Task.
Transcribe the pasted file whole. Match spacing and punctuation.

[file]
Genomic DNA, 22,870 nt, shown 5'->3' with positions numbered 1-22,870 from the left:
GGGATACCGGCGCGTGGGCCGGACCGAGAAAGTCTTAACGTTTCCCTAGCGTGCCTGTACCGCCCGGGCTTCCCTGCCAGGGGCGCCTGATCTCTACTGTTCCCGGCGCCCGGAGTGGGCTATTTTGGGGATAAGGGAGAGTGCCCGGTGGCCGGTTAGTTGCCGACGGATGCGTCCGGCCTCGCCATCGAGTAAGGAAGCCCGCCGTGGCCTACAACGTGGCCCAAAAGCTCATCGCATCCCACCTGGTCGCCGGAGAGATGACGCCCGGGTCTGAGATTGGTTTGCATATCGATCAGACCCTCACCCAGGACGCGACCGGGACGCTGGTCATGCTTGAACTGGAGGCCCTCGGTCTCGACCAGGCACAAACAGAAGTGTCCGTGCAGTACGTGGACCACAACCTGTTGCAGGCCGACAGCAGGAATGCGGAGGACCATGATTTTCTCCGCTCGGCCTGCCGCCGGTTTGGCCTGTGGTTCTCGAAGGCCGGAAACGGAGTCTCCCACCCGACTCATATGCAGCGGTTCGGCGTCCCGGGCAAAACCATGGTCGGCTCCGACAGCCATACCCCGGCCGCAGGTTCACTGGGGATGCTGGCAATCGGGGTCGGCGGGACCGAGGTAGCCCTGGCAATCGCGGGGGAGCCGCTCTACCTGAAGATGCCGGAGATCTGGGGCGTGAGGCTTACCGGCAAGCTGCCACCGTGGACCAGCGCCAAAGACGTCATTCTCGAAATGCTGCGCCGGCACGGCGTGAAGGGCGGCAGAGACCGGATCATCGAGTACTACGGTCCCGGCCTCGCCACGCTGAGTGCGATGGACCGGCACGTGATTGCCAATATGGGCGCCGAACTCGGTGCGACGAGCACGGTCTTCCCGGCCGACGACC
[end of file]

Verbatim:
Genomic DNA, 22,870 nt, shown 5'->3' with positions numbered 1-22,870 from the left:
GGGATACCGGCGCGTGGGCCGGACCGAGAAAGTCTTAACGTTTCCCTAGCGTGCCTGTACCGCCCGGGCTTCCCTGCCAGGGGCGCCTGATCTCTACTGTTCCCGGCGCCCGGAGTGGGCTATTTTGGGGATAAGGGAGAGTGCCCGGTGGCCGGTTAGTTGCCGACGGATGCGTCCGGCCTCGCCATCGAGTAAGGAAGCCCGCCGTGGCCTACAACGTGGCCCAAAAGCTCATCGCATCCCACCTGGTCGCCGGAGAGATGACGCCCGGGTCTGAGATTGGTTTGCATATCGATCAGACCCTCACCCAGGACGCGACCGGGACGCTGGTCATGCTTGAACTGGAGGCCCTCGGTCTCGACCAGGCACAAACAGAAGTGTCCGTGCAGTACGTGGACCACAACCTGTTGCAGGCCGACAGCAGGAATGCGGAGGACCATGATTTTCTCCGCTCGGCCTGCCGCCGGTTTGGCCTGTGGTTCTCGAAGGCCGGAAACGGAGTCTCCCACCCGACTCATATGCAGCGGTTCGGCGTCCCGGGCAAAACCATGGTCGGCTCCGACAGCCATACCCCGGCCGCAGGTTCACTGGGGATGCTGGCAATCGGGGTCGGCGGGACCGAGGTAGCCCTGGCAATCGCGGGGGAGCCGCTCTACCTGAAGATGCCGGAGATCTGGGGCGTGAGGCTTACCGGCAAGCTGCCACCGTGGACCAGCGCCAAAGACGTCATTCTCGAAATGCTGCGCCGGCACGGCGTGAAGGGCGGCAGAGACCGGATCATCGAGTACTACGGTCCCGGCCTCGCCACGCTGAGTGCGATGGACCGGCACGTGATTGCCAATATGGGCGCCGAACTCGGTGCGACGAGCACGGTCTTCCCGGCCGACGACC